The ultimate fate of the wall is not merely to leave remnant spaces, be they lines or open squares. It is, rather, to reinforce, even in its absence, the primacy of inside over outside, of capital over province, of city over town.
There is a strange word that appears in Ancient Greek literature, a verb that describes a mental process: bussodomeuō. We could translate it as “to inhabit the base” or, more succinctly, as “depth-dwelling.” Such a gloss might be the best we can do.
Abstract representations of space like Vignelli’s map might make the viewer imagine that she is lost in an overgrown circuit board, a geometry problem, a modern Arabesque designed to awe without representing life. Maps, after all, are always more than utilitarian schematics; at times they are expressions of faith.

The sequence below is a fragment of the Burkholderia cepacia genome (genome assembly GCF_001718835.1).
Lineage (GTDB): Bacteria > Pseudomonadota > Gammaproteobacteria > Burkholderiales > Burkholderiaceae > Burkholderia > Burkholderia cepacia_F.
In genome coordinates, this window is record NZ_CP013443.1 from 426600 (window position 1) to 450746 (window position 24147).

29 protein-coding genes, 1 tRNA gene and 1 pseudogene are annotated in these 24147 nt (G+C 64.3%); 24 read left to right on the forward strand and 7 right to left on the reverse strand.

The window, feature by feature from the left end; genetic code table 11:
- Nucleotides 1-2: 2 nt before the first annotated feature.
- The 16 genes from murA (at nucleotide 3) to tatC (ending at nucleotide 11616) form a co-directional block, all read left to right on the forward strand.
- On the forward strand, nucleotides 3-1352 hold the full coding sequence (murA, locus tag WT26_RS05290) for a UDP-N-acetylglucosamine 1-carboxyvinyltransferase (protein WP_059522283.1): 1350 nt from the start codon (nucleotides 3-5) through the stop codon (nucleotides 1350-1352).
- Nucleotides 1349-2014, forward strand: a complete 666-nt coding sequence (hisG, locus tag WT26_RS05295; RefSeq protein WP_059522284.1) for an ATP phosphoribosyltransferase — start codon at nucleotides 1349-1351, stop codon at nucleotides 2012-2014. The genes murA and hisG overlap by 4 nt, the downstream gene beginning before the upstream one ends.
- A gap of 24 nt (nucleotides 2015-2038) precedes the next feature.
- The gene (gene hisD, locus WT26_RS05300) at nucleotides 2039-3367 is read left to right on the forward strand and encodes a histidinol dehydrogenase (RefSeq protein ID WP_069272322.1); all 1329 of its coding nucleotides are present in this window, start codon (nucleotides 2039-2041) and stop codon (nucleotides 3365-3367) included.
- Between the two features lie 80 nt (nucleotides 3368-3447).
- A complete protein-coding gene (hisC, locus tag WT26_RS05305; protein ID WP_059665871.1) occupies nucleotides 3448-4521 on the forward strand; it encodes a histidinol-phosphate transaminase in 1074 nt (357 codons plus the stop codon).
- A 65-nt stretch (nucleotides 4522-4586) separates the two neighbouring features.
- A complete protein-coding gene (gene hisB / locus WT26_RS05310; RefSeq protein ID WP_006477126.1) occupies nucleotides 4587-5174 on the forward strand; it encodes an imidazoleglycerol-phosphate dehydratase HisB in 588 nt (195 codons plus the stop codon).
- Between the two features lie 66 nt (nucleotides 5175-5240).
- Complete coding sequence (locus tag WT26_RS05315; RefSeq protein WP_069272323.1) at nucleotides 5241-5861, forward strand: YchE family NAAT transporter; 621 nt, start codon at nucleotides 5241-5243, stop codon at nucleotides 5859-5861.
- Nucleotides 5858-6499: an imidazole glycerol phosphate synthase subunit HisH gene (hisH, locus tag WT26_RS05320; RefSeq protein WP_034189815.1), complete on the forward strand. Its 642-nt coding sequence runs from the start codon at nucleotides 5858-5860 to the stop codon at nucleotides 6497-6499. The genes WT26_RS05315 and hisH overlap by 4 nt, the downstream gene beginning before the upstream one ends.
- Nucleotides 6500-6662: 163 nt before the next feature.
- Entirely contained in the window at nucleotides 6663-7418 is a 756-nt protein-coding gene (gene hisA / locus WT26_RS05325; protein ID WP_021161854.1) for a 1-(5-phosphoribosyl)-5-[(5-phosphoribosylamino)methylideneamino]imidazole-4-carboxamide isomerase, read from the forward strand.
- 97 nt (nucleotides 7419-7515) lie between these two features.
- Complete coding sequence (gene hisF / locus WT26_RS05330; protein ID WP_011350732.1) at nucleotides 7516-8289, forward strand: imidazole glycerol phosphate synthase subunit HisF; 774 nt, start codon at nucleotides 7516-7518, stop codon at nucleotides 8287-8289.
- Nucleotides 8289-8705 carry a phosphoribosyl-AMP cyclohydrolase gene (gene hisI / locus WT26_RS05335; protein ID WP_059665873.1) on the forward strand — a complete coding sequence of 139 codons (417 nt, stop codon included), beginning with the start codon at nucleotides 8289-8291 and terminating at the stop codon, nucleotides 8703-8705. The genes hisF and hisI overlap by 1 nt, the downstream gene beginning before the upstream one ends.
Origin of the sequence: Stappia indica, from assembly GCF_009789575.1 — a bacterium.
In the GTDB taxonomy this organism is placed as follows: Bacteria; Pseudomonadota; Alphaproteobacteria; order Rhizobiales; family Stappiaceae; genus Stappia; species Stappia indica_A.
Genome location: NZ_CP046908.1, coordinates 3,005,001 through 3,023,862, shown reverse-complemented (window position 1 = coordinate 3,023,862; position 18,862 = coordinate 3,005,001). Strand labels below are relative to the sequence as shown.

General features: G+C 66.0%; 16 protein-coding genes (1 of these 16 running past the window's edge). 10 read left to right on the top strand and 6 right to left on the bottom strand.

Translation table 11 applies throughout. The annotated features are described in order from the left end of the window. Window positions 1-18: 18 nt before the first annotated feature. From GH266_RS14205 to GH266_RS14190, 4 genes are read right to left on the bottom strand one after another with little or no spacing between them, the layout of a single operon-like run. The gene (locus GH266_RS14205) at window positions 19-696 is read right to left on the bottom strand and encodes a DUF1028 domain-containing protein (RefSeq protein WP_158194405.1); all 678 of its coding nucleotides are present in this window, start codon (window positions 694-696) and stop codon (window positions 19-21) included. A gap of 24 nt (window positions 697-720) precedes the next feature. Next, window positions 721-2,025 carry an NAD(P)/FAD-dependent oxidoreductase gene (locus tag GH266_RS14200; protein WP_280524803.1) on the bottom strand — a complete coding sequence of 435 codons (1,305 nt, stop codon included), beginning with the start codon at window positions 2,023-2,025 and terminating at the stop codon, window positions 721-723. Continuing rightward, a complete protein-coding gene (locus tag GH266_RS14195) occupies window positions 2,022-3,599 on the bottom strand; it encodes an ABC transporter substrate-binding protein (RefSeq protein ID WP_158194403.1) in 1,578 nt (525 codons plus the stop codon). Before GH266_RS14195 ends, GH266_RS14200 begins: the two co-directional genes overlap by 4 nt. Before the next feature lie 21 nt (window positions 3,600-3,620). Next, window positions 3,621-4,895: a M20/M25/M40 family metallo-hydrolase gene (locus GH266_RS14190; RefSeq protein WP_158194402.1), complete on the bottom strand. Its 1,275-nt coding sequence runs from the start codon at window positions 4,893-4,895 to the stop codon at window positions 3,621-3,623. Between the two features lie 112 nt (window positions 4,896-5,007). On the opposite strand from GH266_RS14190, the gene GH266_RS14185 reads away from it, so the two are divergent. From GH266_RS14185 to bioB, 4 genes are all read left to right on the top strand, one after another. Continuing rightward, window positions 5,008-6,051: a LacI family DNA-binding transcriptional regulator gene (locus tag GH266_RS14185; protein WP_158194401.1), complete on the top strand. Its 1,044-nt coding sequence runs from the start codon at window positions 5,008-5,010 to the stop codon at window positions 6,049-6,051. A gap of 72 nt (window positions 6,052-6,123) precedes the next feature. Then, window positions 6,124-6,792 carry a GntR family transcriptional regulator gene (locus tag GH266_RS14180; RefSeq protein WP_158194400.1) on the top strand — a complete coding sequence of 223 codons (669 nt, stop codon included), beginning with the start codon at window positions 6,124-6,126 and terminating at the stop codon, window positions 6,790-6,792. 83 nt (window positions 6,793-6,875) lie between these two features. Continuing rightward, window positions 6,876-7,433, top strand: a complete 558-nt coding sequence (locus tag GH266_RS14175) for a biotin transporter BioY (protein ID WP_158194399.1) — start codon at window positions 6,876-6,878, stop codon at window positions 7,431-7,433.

GPS gives one an easier sense of location, but its power to do so depends on a network of moving satellites, determining location as they orbit with the earth. Whatever the illusions our iPhones, Garmins, and airplane screens provide, we are all seafarers now.
A Long Day’s Evening, a short novel by the late Turkish novelist Bilge Karasu (1930-1995), is the author’s first published work in English in more than eight years. Focused primarily on the tribulations of two Byzantine monks, the novel is preoccupied … Continued